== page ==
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Ohio Head & Neck Surgeons provide answers to the most frequently asked questions and best care practices for ear, nose, and throat (ENT) diseases and disorders, allergy, hearing loss, and cosmetic treatments.

Image and Description of Parts of the Sinus Cavity


Sinusitis is an inflammation of the tissue lining the sinuses. The sinuses are four paired cavities in the head that are connected by narrow channels. The sinuses make tin mucus that drains out of those channels, which keeps the nose clean and free of bacteria. Normally the sinuses are filled with air. However, the sinuses can fill with fluid if they become blocked, which can cause bacteria to grow and lead to an infection.

Sinusitis can affect anyone. People with nasal allergies, nasal polyps, asthma, or other nasal conditions are more likely to get sinusitis.

Types of Sinusitis

There are several types of sinusitis:

Acute bacterial sinusitis: This refers to a sudden onset of cold symptoms including a runny or stuffy nose and facial pain that does not go away after 10 days or symptoms appear to have improved but then return worse than before. This responds well to antibiotics and decongestants.

Chronic sinusitis: This refers to a condition defined by nasal congestion, facial pain or pressure, drainage, and decreased sense of smell for at least 12 weeks.

Subacute sinusitis: This term is used whenever symptoms last four to 12 weeks.

Recurrent acute sinusitis: This term is used whenever symptoms return four or more times in one year and last less than two weeks each time.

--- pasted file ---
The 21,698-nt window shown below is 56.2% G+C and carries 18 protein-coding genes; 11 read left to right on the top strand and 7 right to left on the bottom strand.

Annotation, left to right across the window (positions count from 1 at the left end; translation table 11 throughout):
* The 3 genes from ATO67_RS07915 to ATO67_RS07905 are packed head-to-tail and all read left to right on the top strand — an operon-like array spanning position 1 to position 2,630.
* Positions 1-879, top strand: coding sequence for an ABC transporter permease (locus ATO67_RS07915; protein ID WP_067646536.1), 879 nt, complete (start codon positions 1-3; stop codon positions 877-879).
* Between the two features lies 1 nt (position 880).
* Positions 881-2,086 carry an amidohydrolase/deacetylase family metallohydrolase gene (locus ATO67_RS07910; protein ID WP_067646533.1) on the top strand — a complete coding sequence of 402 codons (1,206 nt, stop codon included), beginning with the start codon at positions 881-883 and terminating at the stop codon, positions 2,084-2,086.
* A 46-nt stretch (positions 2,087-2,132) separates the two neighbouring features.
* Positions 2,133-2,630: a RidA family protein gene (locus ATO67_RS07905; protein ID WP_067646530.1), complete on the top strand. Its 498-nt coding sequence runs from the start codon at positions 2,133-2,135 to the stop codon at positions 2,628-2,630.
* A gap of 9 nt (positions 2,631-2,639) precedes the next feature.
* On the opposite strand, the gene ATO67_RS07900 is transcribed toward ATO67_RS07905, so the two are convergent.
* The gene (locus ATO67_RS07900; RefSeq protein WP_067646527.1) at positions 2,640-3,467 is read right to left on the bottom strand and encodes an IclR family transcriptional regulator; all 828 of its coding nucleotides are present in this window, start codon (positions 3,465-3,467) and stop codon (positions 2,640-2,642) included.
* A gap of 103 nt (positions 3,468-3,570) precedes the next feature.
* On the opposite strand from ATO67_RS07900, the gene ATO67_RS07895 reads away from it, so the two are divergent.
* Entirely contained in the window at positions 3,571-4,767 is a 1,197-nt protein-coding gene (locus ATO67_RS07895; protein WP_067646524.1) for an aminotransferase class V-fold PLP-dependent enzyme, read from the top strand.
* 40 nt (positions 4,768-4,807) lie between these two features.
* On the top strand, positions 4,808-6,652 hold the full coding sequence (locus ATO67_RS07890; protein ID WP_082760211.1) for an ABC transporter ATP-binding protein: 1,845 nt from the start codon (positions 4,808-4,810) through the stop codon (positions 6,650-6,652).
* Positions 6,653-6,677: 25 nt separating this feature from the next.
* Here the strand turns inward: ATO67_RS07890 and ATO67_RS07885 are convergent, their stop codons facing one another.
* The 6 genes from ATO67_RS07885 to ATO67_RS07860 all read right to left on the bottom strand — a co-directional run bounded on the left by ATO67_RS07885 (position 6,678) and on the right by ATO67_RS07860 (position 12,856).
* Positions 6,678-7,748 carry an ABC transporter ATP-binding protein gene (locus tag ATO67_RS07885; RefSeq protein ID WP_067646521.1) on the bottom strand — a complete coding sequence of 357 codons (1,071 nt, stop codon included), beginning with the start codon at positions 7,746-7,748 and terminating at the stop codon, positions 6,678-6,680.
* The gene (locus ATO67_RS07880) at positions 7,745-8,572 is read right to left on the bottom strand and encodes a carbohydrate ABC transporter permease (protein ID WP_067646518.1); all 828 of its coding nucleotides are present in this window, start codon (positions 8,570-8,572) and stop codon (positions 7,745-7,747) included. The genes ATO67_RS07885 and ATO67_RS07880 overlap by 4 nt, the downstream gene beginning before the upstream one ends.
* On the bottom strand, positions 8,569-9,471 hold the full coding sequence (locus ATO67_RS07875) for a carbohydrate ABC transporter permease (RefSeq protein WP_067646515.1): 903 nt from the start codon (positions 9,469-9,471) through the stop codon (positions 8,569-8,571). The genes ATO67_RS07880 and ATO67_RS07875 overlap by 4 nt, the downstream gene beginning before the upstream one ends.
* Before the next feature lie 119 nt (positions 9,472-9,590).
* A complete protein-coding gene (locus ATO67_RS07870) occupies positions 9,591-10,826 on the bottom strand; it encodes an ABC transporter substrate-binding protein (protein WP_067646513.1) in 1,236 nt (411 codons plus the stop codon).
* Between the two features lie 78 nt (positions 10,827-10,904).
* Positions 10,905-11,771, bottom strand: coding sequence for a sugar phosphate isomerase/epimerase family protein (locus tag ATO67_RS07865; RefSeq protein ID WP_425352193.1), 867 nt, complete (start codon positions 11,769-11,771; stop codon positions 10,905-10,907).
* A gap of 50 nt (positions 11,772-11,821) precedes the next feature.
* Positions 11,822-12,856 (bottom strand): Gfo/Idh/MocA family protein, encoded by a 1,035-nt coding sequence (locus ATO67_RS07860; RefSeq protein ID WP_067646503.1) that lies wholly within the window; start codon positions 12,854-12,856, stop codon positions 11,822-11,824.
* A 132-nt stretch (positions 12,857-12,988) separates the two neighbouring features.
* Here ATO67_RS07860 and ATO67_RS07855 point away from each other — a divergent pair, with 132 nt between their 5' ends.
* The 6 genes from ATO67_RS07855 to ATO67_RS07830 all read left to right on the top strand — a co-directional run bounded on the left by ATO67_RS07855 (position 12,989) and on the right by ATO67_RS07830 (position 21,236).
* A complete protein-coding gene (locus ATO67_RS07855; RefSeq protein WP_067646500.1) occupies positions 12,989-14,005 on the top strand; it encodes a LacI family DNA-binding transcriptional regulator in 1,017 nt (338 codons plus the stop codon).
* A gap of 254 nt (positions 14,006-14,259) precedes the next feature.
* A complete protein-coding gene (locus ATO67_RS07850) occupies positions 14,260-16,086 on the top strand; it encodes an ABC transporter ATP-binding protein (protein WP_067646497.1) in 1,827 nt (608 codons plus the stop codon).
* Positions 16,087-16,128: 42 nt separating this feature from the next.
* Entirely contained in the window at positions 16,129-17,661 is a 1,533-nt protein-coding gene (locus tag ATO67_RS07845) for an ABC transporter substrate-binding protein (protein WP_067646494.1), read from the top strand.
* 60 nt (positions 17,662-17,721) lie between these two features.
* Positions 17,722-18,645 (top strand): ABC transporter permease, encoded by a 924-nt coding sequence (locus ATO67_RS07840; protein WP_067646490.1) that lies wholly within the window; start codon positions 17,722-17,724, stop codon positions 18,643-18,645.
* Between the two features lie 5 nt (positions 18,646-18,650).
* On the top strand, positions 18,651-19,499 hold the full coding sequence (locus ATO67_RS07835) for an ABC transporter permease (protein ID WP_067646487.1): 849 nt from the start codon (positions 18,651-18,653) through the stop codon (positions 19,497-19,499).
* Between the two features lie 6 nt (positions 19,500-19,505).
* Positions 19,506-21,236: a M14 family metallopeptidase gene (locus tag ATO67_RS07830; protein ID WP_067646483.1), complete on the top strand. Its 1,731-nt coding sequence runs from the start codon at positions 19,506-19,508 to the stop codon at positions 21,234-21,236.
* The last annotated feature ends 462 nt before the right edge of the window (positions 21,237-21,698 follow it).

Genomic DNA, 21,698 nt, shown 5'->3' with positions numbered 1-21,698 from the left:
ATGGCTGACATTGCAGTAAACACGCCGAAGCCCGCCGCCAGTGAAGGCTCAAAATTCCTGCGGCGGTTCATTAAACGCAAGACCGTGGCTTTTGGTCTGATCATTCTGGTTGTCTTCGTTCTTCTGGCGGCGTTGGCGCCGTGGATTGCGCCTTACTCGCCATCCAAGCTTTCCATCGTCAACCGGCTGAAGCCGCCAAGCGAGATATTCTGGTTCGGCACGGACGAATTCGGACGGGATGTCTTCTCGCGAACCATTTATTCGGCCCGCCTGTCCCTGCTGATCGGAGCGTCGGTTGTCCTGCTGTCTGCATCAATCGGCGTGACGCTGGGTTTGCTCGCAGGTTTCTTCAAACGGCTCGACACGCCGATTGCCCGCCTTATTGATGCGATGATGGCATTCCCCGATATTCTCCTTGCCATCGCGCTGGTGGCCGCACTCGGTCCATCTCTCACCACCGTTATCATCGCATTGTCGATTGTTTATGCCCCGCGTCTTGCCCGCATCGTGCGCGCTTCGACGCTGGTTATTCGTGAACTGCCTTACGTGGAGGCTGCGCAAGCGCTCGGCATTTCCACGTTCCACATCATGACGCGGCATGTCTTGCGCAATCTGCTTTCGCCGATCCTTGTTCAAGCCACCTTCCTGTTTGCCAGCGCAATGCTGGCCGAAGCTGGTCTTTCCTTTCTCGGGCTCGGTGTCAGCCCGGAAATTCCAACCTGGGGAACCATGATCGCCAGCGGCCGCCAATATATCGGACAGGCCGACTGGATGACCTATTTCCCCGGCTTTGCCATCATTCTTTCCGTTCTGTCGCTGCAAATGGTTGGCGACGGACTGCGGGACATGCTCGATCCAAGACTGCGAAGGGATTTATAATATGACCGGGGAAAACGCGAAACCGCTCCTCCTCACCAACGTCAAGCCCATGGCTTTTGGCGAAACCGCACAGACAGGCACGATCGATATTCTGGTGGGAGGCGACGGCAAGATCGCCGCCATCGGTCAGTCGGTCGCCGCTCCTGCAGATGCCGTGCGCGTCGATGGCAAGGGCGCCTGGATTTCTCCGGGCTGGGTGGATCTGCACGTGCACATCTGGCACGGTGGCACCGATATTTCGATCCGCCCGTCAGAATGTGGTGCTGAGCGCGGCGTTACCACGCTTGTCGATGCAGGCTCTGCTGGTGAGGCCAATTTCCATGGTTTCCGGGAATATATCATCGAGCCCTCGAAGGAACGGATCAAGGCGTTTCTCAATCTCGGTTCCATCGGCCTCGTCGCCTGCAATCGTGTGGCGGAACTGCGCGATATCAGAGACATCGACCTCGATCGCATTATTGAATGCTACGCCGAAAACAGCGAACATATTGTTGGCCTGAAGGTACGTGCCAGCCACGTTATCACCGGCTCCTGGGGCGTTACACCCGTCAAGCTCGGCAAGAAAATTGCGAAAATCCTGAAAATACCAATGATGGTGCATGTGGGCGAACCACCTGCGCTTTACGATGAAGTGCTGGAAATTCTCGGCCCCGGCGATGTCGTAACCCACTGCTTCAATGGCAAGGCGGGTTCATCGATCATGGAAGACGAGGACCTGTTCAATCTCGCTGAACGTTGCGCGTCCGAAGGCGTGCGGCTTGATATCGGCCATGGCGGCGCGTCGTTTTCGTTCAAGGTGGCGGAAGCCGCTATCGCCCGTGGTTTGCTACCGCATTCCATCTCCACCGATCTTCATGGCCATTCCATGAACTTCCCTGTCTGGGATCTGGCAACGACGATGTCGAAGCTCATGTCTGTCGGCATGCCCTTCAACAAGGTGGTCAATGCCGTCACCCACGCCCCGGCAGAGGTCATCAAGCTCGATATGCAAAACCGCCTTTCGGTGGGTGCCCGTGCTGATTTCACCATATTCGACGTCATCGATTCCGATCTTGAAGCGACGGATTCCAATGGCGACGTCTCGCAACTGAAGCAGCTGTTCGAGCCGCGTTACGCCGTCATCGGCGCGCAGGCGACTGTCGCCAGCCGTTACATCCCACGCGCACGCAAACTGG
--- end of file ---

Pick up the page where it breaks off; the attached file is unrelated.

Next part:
It can be difficult to tell the difference between a cold, allergies, and a sinus infection. The common cold typically builds, peaks, then slowly disappears. It lasts anywhere from a few days to a week. A cold can become a sinus infection. Nasal allergies — itchy eyes and nose, congestion, runny nose, sneezing — are due to irritating particles such as dust, pollen, and dander.

Symptoms of Sinusitis

Symptoms of sinusitis include:
· Post nasal drip (mucus dripping down the throat)
· Nasal discharge (thick yellow or green) or stuffy nose
· Facial pressure (specifically around the nose, eyes, and forehead), headache or pain in your teeth or ears
· Halitosis (bad breath)
· Cough
· Tiredness
· Fever

While sinusitis can be treated with decongestions and over-the-counter cold and allergy medications, surgery may be required for chronic or recurrent sinusitis. Sinus surgery is most commonly used to treat chronic sinusitis.

At Ohio Head and Neck Surgeons, we understand your concerns when seeking diagnosis and treatment options for Ear, Nose, and Throat injuries and diseases. Please contact our office to schedule a consultation with one of our quality ENT specialists. For more information on scheduling click here.

To prepare for your first appointment, you can also visit our New Patients page to find important forms you will need at your appointment including registration and health history.

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